At times, Grendel appears to love and be moved by poetry/eloquent language; at other times, he appears to despise poetry/eloquent language. How do you make sense of this ambiguity in his character?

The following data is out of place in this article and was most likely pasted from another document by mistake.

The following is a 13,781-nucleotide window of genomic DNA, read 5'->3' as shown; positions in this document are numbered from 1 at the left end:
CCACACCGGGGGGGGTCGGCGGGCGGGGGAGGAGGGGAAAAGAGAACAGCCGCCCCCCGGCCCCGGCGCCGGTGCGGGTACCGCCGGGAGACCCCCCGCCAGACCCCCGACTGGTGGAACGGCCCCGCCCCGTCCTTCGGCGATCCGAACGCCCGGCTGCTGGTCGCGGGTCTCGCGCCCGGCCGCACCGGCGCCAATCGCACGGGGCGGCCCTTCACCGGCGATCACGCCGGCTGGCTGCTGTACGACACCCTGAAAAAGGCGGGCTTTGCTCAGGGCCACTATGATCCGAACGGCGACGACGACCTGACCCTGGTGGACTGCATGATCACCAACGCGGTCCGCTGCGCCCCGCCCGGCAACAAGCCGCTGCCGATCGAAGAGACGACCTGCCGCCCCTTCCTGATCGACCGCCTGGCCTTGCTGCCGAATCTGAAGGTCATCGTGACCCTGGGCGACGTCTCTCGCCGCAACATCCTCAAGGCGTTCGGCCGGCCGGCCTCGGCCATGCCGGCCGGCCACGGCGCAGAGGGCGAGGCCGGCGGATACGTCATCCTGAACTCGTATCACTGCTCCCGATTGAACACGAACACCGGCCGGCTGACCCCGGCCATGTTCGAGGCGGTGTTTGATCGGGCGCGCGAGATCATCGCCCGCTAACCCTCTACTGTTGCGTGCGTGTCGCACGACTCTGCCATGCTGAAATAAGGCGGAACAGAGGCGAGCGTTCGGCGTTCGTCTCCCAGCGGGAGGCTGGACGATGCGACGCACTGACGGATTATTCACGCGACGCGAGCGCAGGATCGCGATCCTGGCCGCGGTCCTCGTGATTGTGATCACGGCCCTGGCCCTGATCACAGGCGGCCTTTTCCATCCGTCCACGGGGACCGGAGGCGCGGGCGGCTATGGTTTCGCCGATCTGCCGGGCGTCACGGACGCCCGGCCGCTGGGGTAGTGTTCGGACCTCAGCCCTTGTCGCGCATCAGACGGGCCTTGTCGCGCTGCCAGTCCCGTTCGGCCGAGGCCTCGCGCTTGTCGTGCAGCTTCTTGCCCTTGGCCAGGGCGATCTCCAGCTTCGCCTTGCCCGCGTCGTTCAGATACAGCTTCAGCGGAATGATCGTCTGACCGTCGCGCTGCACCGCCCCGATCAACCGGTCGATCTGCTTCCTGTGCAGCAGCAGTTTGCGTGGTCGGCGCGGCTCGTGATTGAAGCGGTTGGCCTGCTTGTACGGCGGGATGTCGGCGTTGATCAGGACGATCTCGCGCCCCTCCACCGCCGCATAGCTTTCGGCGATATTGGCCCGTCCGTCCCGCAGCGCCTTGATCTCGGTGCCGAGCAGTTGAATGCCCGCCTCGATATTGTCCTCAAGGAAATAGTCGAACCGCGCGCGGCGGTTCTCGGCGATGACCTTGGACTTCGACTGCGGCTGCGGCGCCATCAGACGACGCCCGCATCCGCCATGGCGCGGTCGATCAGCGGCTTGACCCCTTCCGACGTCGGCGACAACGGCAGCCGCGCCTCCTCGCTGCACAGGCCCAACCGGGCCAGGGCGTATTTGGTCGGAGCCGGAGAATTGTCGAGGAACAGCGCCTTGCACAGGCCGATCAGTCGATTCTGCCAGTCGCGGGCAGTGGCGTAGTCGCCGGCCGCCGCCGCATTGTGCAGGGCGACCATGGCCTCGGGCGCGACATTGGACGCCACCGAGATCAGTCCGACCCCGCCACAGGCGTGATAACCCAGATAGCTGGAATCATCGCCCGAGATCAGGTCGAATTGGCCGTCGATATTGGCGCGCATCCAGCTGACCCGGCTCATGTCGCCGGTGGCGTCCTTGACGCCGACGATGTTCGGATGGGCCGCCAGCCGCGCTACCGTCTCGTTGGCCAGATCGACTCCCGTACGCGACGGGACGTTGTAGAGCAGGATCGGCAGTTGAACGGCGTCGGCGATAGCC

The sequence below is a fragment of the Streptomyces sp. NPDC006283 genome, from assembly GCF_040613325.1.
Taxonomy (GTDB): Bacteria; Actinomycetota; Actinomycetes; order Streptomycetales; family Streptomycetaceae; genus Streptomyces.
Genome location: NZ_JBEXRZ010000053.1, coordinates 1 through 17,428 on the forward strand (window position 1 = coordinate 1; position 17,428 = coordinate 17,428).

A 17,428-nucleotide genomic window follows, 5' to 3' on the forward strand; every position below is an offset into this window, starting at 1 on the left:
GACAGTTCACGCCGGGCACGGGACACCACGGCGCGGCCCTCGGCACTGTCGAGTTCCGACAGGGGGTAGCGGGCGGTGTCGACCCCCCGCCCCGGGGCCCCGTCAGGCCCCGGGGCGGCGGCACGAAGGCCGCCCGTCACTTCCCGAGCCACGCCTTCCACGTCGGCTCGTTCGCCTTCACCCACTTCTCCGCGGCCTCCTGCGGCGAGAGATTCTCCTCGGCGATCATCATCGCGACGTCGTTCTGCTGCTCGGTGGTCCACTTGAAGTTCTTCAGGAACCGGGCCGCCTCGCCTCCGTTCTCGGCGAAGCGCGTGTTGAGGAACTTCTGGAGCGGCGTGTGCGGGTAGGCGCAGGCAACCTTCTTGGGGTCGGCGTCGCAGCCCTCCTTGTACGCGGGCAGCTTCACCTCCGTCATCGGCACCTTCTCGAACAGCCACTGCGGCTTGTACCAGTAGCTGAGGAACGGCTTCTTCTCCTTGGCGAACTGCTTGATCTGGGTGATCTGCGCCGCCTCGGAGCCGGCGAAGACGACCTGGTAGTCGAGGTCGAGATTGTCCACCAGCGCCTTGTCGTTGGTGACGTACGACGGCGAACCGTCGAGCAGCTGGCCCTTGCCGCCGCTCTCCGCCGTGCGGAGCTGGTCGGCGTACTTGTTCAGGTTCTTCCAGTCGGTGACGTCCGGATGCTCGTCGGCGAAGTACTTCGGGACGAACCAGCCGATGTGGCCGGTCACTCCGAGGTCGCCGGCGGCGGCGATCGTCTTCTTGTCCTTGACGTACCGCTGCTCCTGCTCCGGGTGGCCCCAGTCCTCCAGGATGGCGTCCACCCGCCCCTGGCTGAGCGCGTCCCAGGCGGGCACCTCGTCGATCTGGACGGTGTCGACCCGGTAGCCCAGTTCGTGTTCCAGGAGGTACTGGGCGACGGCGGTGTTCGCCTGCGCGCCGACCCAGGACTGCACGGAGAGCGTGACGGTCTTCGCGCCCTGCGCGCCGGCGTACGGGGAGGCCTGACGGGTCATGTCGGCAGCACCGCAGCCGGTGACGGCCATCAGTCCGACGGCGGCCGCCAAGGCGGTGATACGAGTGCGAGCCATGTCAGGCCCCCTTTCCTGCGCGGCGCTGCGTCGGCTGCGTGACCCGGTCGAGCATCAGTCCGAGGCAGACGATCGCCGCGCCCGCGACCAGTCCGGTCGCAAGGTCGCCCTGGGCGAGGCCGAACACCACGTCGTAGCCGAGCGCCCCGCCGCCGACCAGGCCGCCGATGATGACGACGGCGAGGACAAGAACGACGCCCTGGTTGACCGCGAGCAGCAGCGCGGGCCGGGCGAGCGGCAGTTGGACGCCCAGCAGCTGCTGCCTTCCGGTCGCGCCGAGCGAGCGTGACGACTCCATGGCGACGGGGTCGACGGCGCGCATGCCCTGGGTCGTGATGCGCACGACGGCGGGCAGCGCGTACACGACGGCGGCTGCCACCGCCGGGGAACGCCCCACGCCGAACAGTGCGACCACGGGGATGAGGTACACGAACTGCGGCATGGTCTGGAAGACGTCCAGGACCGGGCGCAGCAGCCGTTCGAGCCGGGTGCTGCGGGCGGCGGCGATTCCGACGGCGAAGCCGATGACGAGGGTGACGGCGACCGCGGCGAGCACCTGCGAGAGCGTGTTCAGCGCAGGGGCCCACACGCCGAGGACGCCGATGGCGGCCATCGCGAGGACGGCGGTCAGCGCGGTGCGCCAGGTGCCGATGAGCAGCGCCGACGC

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Grendel is captivated by the music and poetry of the Geats. He hides and listens to the words and melodies, which make him, think of the beauty of life. At the same time they also remind Grendel of his isolation. Grendel is a novel driven by the main character's sense of isolation. Grendel cannot relate to his mother, whom he considers little more than a brute beast, nor can he make himself understood by the humans he encounters, even though he understands their speech. Grendel is a perpetual outsider, looking for a place to belong. His high-handed search for philosophical meaning is ultimately one more attempt to know who he is and where he belongs. Grendel watches the Geats revel in the words of poetry by the warm glow of the fire. The words stir his soul but he is always left with longings that he cannot fulfill. The music and poetry at once enrapture Grendel's soul and remind him just how lonely he is. The combinations of these feelings drive Grendel to anger.